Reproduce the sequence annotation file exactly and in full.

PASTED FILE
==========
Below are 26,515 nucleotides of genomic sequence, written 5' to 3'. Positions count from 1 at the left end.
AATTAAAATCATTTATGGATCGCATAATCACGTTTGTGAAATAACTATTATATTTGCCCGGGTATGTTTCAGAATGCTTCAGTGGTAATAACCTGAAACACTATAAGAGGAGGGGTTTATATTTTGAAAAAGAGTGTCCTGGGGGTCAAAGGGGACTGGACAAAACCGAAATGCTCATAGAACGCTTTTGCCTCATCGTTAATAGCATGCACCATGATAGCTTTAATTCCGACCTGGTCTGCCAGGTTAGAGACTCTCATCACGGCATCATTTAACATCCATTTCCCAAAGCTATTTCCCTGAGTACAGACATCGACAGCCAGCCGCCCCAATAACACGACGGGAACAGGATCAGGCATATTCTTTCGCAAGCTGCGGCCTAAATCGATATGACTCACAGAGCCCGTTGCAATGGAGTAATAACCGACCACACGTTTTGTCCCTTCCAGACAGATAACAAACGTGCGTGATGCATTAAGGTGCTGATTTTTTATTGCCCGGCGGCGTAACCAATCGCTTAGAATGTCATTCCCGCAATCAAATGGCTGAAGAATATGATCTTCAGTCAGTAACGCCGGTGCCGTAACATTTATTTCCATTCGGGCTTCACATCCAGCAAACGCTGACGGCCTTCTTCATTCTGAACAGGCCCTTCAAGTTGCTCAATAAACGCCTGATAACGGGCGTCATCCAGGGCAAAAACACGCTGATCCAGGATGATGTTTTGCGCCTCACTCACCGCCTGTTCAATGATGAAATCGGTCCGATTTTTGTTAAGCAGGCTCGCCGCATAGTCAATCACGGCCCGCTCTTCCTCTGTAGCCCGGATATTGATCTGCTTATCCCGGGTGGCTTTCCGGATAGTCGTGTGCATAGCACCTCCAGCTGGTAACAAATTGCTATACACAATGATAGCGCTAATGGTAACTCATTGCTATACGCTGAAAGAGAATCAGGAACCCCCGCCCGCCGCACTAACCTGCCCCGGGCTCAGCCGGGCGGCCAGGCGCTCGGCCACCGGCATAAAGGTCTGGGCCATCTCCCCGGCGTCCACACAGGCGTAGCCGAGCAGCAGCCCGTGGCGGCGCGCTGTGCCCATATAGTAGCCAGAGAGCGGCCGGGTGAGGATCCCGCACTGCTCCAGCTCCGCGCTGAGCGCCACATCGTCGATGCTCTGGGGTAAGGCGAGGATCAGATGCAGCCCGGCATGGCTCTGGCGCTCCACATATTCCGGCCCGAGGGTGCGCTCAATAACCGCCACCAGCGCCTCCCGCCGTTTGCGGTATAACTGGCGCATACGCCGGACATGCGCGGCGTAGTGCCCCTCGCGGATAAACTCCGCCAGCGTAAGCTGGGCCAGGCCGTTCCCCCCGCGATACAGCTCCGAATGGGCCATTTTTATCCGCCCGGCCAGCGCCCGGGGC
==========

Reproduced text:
Below are 26,515 nucleotides of genomic sequence, written 5' to 3'. Positions count from 1 at the left end.
AATTAAAATCATTTATGGATCGCATAATCACGTTTGTGAAATAACTATTATATTTGCCCGGGTATGTTTCAGAATGCTTCAGTGGTAATAACCTGAAACACTATAAGAGGAGGGGTTTATATTTTGAAAAAGAGTGTCCTGGGGGTCAAAGGGGACTGGACAAAACCGAAATGCTCATAGAACGCTTTTGCCTCATCGTTAATAGCATGCACCATGATAGCTTTAATTCCGACCTGGTCTGCCAGGTTAGAGACTCTCATCACGGCATCATTTAACATCCATTTCCCAAAGCTATTTCCCTGAGTACAGACATCGACAGCCAGCCGCCCCAATAACACGACGGGAACAGGATCAGGCATATTCTTTCGCAAGCTGCGGCCTAAATCGATATGACTCACAGAGCCCGTTGCAATGGAGTAATAACCGACCACACGTTTTGTCCCTTCCAGACAGATAACAAACGTGCGTGATGCATTAAGGTGCTGATTTTTTATTGCCCGGCGGCGTAACCAATCGCTTAGAATGTCATTCCCGCAATCAAATGGCTGAAGAATATGATCTTCAGTCAGTAACGCCGGTGCCGTAACATTTATTTCCATTCGGGCTTCACATCCAGCAAACGCTGACGGCCTTCTTCATTCTGAACAGGCCCTTCAAGTTGCTCAATAAACGCCTGATAACGGGCGTCATCCAGGGCAAAAACACGCTGATCCAGGATGATGTTTTGCGCCTCACTCACCGCCTGTTCAATGATGAAATCGGTCCGATTTTTGTTAAGCAGGCTCGCCGCATAGTCAATCACGGCCCGCTCTTCCTCTGTAGCCCGGATATTGATCTGCTTATCCCGGGTGGCTTTCCGGATAGTCGTGTGCATAGCACCTCCAGCTGGTAACAAATTGCTATACACAATGATAGCGCTAATGGTAACTCATTGCTATACGCTGAAAGAGAATCAGGAACCCCCGCCCGCCGCACTAACCTGCCCCGGGCTCAGCCGGGCGGCCAGGCGCTCGGCCACCGGCATAAAGGTCTGGGCCATCTCCCCGGCGTCCACACAGGCGTAGCCGAGCAGCAGCCCGTGGCGGCGCGCTGTGCCCATATAGTAGCCAGAGAGCGGCCGGGTGAGGATCCCGCACTGCTCCAGCTCCGCGCTGAGCGCCACATCGTCGATGCTCTGGGGTAAGGCGAGGATCAGATGCAGCCCGGCATGGCTCTGGCGCTCCACATATTCCGGCCCGAGGGTGCGCTCAATAACCGCCACCAGCGCCTCCCGCCGTTTGCGGTATAACTGGCGCATACGCCGGACATGCGCGGCGTAGTGCCCCTCGCGGATAAACTCCGCCAGCGTAAGCTGGGCCAGGCCGTTCCCCCCGCGATACAGCTCCGAATGGGCCATTTTTATCCGCCCGGCCAGCGCCCGGGGC